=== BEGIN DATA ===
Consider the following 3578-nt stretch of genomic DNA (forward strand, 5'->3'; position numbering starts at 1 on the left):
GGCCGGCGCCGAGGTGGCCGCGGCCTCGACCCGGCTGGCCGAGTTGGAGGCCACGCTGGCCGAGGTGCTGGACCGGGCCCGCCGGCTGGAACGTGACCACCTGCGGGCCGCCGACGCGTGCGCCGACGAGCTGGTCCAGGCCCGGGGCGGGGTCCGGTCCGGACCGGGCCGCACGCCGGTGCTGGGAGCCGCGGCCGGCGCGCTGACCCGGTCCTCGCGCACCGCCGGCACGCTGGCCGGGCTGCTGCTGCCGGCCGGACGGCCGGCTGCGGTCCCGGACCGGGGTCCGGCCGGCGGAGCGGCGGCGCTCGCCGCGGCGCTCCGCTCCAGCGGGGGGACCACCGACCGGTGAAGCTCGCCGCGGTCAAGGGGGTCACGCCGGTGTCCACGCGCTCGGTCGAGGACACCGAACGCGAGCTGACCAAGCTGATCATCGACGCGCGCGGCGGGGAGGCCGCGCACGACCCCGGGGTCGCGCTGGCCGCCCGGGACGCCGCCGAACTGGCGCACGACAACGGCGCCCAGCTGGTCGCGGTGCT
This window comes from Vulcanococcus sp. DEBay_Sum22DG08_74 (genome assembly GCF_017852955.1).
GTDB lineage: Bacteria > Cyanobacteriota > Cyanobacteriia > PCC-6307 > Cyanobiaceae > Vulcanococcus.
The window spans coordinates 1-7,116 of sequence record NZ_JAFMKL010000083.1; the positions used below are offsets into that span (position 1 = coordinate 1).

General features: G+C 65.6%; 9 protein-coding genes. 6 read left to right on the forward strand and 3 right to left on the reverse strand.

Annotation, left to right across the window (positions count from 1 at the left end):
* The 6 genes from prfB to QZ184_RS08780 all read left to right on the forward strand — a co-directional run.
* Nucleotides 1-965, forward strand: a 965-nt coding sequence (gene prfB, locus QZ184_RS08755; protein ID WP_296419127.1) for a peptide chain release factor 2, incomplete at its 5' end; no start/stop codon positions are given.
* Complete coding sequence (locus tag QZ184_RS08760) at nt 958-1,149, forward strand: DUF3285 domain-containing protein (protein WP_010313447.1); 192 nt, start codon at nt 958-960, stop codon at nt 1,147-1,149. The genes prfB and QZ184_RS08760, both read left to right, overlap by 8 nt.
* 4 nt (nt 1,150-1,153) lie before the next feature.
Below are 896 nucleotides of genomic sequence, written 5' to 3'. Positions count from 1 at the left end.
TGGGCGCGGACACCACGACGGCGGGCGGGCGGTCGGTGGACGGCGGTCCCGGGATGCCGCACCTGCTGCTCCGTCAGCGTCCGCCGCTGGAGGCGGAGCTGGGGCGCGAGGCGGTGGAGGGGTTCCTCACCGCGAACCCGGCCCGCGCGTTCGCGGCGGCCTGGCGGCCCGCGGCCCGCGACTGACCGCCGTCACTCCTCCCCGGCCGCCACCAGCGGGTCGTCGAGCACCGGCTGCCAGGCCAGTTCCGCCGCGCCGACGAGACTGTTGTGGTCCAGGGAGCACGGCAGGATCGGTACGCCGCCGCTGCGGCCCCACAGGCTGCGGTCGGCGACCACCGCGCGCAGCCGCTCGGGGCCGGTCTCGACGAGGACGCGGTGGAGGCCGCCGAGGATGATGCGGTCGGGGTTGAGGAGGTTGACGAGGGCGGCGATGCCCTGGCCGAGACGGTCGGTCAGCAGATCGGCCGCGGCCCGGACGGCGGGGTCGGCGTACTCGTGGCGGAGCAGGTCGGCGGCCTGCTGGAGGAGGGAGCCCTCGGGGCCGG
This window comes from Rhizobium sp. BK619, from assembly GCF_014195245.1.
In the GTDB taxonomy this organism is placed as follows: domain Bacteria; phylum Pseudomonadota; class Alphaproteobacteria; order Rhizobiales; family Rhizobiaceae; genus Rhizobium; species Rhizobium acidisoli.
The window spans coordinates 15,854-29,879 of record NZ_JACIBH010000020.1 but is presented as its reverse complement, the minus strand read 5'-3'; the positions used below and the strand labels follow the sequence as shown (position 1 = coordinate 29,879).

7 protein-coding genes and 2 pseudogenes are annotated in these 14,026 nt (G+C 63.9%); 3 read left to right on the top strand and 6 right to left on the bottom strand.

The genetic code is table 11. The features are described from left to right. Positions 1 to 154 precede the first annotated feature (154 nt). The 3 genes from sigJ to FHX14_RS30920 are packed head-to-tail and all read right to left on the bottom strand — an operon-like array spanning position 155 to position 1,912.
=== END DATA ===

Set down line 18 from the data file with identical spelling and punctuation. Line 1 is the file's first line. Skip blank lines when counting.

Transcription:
The genetic code is table 11. The features are described from left to right. Positions 1 to 154 precede the first annotated feature (154 nt). The 3 genes from sigJ to FHX14_RS30920 are packed head-to-tail and all read right to left on the bottom strand — an operon-like array spanning position 155 to position 1,912.